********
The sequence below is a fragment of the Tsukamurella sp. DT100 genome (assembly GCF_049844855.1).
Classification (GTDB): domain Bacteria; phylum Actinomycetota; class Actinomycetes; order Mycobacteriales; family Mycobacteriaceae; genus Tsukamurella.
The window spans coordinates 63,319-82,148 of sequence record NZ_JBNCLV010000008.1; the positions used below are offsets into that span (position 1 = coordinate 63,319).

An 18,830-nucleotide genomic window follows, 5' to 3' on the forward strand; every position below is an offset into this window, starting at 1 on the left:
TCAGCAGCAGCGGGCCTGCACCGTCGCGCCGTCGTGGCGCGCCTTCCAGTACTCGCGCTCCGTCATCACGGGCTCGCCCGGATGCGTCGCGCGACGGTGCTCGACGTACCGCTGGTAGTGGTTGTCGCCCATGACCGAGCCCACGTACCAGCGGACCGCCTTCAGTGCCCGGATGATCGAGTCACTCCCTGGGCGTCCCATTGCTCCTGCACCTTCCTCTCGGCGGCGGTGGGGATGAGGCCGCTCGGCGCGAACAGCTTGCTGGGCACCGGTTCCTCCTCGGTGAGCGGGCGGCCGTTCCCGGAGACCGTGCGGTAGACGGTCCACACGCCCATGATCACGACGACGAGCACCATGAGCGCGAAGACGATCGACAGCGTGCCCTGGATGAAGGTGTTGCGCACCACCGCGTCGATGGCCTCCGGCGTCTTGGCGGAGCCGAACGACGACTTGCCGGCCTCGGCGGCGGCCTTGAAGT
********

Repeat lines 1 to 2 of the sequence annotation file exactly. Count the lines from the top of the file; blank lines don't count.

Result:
The sequence below is a fragment of the Tsukamurella sp. DT100 genome (assembly GCF_049844855.1).
Classification (GTDB): domain Bacteria; phylum Actinomycetota; class Actinomycetes; order Mycobacteriales; family Mycobacteriaceae; genus Tsukamurella.